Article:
ISRO chief S Somanath has confirmed that Pragyan rover will turn today and take first pictures of the Chandrayaan-3's Vikram lander.
Briefing Prime Minister Narendra Modi on the mission's progress during his visit to the ISRO Centre in Bengaluru on Saturday (26 August), the ISRO chief said that the images from the lander takes a lot of time to reach earth because of data-rate and processing.
"The rover is almost out of the field of view (of the lander camera). It will turn in the day today and look at the lander and take more pictures," Somanath informed PM Modi.
Earlier on Thursday (25 August), ISRO shared footage of the Chandrayaan-3 rover exiting the lander module using a ramp and rolling out on to the lunar surface. It was captured by the lander imager camera.
ISRO reported that the Pragyan rover has traversed a distance of about 8 metres on the surface of the Moon.
For a reference, that would be around the distance covered by two average-sized cars parked back to back.
Further, the space agency said that all planned rover movements have been verified and the rover payloads are turned on.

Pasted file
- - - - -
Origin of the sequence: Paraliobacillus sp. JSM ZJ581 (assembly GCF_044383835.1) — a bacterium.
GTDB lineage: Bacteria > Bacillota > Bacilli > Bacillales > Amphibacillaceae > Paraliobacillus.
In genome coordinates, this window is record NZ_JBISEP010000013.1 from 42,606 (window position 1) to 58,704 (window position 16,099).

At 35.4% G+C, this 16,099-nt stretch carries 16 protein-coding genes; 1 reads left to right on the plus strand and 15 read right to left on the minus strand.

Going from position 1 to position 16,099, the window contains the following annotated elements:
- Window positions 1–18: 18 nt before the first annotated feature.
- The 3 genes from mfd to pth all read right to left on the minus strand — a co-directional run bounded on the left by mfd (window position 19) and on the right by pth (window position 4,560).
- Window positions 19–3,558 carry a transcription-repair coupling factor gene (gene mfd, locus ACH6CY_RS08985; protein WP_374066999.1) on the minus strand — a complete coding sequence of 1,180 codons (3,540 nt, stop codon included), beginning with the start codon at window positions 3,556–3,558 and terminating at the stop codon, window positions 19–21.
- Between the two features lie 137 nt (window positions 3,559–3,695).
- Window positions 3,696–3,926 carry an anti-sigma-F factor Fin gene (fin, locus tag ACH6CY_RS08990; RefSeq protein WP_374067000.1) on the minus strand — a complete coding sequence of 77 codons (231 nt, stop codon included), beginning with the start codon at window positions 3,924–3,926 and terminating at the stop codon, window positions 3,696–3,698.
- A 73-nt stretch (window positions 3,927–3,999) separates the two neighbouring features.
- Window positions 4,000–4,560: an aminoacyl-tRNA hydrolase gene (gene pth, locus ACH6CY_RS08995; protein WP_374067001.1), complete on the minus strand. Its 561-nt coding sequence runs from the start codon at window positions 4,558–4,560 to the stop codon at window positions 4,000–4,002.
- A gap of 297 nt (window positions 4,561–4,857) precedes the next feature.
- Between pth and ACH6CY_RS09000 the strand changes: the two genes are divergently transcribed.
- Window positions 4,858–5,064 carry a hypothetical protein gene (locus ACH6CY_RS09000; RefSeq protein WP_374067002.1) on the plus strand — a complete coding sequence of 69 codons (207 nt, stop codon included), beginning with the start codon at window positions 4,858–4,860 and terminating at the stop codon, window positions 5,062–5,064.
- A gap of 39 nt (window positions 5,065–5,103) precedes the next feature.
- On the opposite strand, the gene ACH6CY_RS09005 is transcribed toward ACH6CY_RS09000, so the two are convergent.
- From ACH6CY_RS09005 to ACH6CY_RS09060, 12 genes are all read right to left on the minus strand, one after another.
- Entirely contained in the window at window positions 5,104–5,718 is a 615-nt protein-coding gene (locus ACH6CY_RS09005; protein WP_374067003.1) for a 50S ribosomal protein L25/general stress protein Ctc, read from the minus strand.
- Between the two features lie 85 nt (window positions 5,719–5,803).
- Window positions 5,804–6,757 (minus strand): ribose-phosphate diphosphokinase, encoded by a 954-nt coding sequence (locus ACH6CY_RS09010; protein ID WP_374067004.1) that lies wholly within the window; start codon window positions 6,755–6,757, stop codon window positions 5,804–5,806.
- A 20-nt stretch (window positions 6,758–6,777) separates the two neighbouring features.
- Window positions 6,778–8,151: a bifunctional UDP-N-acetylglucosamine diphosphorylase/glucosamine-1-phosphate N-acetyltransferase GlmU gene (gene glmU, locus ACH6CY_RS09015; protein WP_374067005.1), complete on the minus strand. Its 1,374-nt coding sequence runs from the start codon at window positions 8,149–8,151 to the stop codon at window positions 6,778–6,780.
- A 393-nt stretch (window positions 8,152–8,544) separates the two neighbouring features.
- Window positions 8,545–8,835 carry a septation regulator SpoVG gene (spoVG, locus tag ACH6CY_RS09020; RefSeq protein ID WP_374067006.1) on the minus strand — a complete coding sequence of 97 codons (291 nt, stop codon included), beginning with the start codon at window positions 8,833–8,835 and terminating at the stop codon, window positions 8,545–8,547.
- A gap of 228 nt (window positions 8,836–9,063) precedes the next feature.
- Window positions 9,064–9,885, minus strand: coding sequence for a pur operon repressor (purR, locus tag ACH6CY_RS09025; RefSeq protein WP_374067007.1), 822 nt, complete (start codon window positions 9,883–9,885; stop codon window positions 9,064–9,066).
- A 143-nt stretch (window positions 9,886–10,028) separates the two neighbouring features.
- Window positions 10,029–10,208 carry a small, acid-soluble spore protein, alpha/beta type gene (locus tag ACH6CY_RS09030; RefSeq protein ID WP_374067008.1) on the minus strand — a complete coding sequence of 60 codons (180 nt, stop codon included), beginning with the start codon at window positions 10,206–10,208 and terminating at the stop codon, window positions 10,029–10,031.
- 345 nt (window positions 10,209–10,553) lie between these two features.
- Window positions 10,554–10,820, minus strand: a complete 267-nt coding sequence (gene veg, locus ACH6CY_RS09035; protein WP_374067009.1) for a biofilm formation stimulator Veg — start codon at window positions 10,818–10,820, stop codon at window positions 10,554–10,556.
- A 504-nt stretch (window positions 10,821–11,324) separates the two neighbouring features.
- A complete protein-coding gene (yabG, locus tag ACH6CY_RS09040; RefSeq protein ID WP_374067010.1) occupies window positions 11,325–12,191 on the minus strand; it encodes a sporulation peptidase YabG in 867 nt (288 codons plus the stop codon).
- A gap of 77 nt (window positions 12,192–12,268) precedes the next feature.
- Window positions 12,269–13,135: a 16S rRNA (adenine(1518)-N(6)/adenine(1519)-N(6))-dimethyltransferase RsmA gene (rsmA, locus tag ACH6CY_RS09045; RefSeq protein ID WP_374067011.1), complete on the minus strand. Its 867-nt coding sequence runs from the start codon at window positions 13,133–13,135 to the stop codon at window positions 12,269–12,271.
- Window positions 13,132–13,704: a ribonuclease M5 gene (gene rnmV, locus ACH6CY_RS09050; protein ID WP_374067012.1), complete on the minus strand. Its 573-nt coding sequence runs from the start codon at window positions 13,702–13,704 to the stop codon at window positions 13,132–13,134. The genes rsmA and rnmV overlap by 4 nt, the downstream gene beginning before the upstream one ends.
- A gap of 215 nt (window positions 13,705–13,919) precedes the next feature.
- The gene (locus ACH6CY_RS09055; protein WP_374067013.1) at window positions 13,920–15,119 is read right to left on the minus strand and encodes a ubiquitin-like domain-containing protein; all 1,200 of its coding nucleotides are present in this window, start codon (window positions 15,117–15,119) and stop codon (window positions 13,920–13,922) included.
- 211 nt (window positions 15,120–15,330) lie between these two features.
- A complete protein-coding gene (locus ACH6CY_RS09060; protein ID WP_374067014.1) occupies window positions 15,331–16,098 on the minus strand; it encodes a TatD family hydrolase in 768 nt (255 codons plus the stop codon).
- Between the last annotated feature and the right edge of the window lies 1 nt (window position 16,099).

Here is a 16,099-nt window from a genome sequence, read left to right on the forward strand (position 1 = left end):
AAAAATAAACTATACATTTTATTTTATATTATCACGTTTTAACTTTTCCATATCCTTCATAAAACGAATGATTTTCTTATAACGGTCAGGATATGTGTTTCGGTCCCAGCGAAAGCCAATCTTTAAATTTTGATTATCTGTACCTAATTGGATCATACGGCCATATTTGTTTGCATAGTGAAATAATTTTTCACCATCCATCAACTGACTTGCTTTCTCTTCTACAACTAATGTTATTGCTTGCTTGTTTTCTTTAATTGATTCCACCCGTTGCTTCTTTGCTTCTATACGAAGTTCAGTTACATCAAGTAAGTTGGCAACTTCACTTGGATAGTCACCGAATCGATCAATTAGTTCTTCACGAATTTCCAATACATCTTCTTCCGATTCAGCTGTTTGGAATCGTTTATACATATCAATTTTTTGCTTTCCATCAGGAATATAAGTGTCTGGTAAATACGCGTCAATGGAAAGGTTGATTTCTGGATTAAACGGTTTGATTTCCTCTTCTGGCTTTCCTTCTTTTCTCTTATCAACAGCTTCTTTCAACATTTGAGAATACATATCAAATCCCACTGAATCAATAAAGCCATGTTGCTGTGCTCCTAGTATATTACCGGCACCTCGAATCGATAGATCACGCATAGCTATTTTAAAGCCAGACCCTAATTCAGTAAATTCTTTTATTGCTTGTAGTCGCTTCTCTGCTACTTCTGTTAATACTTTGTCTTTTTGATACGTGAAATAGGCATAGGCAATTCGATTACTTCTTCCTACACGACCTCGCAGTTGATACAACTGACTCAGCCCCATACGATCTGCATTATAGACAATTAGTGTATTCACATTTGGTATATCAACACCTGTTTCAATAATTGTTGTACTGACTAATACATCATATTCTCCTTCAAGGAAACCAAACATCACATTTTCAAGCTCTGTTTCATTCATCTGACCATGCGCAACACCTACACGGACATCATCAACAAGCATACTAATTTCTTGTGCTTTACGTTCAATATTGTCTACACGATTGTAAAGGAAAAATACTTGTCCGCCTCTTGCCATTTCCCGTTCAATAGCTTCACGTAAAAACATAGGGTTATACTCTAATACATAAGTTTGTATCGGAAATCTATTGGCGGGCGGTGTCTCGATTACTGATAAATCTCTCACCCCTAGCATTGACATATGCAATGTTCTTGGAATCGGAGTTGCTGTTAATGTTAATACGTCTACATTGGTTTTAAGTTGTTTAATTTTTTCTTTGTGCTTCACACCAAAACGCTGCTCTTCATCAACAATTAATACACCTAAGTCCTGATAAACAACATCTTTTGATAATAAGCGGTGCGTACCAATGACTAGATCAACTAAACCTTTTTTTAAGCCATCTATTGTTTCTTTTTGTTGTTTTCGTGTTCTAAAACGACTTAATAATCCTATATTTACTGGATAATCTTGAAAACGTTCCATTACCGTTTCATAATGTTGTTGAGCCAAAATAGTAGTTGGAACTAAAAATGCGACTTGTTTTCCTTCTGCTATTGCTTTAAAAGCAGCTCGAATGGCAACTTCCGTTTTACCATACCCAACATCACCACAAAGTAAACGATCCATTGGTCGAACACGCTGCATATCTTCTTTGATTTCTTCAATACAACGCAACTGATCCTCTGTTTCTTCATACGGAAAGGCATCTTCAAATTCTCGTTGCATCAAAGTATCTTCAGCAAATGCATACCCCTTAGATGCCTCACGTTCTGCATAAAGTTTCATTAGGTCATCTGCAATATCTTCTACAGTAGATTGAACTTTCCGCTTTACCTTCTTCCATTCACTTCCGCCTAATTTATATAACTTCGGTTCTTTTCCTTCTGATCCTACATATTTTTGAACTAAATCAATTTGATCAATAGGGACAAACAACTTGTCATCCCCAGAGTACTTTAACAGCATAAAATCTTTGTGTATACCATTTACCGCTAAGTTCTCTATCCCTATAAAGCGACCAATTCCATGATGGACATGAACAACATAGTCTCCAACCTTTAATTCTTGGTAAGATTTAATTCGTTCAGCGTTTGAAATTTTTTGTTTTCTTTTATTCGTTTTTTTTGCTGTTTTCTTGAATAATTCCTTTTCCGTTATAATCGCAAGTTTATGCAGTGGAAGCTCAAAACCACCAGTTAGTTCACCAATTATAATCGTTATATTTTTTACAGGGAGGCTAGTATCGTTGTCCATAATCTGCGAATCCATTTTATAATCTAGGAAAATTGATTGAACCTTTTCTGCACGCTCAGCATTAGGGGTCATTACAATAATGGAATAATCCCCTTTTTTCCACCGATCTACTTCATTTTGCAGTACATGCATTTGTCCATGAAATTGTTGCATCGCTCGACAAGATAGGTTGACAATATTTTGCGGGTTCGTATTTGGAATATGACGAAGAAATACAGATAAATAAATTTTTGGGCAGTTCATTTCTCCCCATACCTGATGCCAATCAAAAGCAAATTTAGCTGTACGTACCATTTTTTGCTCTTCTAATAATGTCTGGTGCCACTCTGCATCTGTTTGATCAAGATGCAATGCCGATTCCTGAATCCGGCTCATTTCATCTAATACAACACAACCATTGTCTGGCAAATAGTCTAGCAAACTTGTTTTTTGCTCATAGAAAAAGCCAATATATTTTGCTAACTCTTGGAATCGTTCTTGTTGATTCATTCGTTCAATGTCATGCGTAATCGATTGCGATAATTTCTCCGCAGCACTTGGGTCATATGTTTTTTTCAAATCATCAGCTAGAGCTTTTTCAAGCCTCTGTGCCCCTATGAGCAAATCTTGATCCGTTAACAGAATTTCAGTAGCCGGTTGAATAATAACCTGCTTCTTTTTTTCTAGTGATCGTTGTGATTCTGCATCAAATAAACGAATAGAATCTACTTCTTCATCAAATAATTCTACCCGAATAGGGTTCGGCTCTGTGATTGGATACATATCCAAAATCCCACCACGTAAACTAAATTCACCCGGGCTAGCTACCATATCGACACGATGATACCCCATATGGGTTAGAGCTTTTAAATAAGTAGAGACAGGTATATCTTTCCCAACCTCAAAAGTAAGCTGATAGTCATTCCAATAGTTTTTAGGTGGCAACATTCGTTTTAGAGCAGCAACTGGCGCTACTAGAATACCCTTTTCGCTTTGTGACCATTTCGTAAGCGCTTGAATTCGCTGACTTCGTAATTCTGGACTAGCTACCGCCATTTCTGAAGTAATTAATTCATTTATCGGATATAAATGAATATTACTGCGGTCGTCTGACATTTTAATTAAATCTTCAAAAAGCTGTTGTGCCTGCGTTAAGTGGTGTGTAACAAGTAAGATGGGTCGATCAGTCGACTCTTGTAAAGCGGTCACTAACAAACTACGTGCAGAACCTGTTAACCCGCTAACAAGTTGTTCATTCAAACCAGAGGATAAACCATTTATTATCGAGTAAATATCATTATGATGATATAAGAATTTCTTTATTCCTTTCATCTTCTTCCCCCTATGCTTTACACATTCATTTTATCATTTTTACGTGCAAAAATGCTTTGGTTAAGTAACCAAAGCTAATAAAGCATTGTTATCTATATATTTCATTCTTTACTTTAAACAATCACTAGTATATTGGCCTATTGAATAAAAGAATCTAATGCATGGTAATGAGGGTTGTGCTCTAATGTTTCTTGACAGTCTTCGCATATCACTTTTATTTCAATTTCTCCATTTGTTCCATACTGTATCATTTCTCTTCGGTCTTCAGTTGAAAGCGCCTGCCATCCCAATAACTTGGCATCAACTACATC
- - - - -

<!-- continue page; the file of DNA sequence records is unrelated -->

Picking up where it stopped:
The rover is equipped with two payloads for carrying out scientific experiments, namely the Alpha Particle X-ray Spectrometer (APXS) and the Laser Induced Breakdown Spectroscope (LIBS).
Whereas the APXS will try to determine the elemental composition of the lunar soil and rocks around the landing site, the LIBS will be responsible for qualitative and quantitative elemental analysis, deriving the chemical composition, and inferring the mineralogical composition.
The LIBS will come into play through the spectroscopic study of gases emitted from the surface of the Moon after it is melted using lasers.
The work with the APXS, on the other hand, will involve shooting alpha particles on to the lunar surface and creating emissions, and then studying the chemical composition.
The rover will specifically look for the elements magnesium, aluminium, silicon, potassium, calcium, titanium, and iron.
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